In 2023, Avon Valley Runners took part in the Beat the Street community competition organised by our own Active Trowbridge team within the Town Council. The club really engaged with this competition, eventually coming first in the community group participant’s section.

The club also took part in last year’s Active Trowbridge Day here in our Town Park, not just raising awareness of the club itself but also helping to promote the benefits of a more active lifestyle to all attendees throughout the day.

It’s not all about big mass attendance events though; Avon Valley Runners contribute to our local community in less visible ways as well, for instance, very recently organising a group run delivering donations to the Storehouse Foodbank in Emmanuel’s Yard on Church Street here in the town.

But back to the evening itself.

Now, in the spirit of full disclosure, those who know me will attest to the fact that I’m not necessarily the fittest, slimmest, and “ripped” individual ever to grace the corridors of Trowbridge Town Council. In fact, I would have to admit to being rather overweight. My idea of exercise is walking into the kitchen to see if there are any snacks in the ‘fridge. I’m not proud of this, but it is who I am.

It’s emphatically not who the members of the Avon Valley Runners are! I was blown away by the constant stream of genuinely impressive athletes who were up for awards on Saturday. County trialists, British trialists, ultra-marathon runners, world championship contestants, Iron Man contestants… wow, the dedication and commitment they show to their craft was astounding and very, very impressive. One chap had run all the world’s major marathons; another had only returned to the UK a few days ago after running the Tokyo marathon. And then there were the triathletes, whose list of accomplishments would make anyone gasp in wonder.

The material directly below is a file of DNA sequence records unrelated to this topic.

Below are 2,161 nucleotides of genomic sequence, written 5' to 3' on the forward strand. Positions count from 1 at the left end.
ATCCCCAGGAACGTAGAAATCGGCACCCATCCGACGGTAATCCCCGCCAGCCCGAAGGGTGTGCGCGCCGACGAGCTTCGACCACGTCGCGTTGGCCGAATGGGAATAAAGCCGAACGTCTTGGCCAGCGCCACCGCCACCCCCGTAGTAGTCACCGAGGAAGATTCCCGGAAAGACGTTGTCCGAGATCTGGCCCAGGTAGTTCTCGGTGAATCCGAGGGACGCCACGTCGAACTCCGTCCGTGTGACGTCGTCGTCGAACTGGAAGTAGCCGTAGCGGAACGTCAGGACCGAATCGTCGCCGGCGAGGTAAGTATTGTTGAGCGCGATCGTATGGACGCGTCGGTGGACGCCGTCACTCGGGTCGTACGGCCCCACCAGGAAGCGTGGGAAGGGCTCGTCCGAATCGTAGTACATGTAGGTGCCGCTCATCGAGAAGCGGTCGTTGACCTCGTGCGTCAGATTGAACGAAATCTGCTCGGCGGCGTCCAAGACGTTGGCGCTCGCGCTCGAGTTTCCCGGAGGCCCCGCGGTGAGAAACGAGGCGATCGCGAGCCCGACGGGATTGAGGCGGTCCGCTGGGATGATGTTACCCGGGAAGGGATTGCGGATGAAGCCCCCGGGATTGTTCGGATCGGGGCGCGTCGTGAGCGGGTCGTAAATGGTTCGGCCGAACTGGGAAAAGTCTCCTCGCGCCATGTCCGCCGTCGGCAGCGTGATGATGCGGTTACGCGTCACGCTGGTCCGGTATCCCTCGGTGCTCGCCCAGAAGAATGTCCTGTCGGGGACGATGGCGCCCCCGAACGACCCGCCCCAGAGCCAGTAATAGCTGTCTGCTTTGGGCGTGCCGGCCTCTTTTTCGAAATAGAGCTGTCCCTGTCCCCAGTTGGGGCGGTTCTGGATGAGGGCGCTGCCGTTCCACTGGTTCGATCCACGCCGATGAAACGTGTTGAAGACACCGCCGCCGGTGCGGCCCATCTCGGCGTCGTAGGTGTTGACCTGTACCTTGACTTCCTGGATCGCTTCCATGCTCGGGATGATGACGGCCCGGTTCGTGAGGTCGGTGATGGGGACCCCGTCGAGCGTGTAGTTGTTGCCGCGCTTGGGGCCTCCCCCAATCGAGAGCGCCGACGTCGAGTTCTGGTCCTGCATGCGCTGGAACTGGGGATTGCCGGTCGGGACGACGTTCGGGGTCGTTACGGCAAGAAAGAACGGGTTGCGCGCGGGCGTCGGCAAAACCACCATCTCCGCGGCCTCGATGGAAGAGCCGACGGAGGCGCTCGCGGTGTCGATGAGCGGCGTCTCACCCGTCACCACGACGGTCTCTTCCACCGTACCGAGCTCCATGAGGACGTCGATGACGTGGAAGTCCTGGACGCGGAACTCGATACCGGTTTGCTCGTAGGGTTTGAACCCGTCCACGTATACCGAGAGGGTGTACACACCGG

There were awards for members of all abilities and experiences, from those who were real beginners to those of national or international ability. All ages were represented, from 20-year-olds to those in their 70s. But it wasn’t just the athletic successes that were honoured, those who’ve given up their time to coach and mentor others were acknowledged as well.

I felt very humbled. These awesome people are very serious about their athletic exploits, even those who just run for fun!

And then there are the volunteers, the organisers and the marshals, without whom any event would be impossible to put on. They, too, were shown respect and appreciation.

But that’s the point of the Avon Valley Runners. The club isn’t just about encouraging and supporting anyone, whether they’re an absolute beginner or a serious contender, in their journey to improve their fitness and wellbeing through running; it’s also about contributing what they can to the community they live in.

And that, alongside their undoubted achievements as athletes, makes them truly worthy of our thanks and respect.


That’s it for now, so until next time… keep safe, and please, be kind to each other.